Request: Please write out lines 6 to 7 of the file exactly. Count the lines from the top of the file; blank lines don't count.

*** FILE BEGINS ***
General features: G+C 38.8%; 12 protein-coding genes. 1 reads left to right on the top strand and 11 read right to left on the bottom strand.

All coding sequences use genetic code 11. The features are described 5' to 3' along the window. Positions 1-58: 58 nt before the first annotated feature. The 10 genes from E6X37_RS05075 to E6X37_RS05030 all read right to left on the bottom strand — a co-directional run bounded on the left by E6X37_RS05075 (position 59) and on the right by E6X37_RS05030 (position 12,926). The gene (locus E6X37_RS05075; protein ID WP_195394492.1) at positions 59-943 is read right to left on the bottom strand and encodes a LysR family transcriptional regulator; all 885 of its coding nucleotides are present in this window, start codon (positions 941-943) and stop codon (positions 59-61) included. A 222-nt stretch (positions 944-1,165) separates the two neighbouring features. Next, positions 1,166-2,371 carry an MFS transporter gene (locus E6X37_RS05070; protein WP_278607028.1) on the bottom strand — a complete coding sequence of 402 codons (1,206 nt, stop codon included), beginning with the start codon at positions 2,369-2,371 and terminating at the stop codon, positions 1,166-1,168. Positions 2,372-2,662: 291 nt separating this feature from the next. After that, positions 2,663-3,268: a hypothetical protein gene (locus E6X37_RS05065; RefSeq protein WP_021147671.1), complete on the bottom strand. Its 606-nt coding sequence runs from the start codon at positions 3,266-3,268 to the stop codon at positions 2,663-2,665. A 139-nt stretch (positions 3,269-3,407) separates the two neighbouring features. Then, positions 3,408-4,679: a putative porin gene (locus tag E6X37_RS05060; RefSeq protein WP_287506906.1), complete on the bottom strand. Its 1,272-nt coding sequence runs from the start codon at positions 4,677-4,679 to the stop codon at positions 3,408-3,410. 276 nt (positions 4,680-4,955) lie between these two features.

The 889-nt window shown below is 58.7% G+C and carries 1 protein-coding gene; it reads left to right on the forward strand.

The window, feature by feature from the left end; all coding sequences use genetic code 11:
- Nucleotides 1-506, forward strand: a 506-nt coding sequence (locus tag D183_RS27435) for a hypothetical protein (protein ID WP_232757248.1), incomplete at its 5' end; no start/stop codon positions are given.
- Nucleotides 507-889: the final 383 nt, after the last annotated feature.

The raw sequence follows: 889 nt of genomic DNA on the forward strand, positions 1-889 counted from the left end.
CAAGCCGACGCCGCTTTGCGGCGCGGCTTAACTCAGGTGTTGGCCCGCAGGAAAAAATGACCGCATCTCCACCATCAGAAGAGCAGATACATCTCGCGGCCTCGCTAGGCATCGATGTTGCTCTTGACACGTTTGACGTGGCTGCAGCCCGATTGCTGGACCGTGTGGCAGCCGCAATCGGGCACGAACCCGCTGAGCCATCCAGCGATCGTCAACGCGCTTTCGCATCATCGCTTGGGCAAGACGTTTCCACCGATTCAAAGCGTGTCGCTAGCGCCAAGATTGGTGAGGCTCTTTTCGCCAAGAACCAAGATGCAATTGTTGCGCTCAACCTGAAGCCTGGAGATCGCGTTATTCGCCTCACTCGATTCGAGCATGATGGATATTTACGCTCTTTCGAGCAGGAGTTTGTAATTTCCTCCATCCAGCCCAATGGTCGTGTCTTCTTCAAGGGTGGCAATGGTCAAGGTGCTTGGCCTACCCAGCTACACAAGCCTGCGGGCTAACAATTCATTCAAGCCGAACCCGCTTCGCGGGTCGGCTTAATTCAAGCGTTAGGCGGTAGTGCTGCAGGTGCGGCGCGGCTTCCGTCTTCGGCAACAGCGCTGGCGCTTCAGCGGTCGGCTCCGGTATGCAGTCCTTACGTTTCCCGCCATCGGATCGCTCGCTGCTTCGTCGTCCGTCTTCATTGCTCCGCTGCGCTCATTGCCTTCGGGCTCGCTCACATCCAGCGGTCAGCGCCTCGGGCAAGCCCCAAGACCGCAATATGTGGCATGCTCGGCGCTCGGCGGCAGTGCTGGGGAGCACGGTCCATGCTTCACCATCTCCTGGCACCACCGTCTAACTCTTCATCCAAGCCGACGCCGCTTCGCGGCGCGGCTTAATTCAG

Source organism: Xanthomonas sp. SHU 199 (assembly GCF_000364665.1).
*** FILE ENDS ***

- Nucleotides 507-889: the final 383 nt, after the last annotated feature.

The raw sequence follows: 889 nt of genomic DNA on the forward strand, positions 1-889 counted from the left end.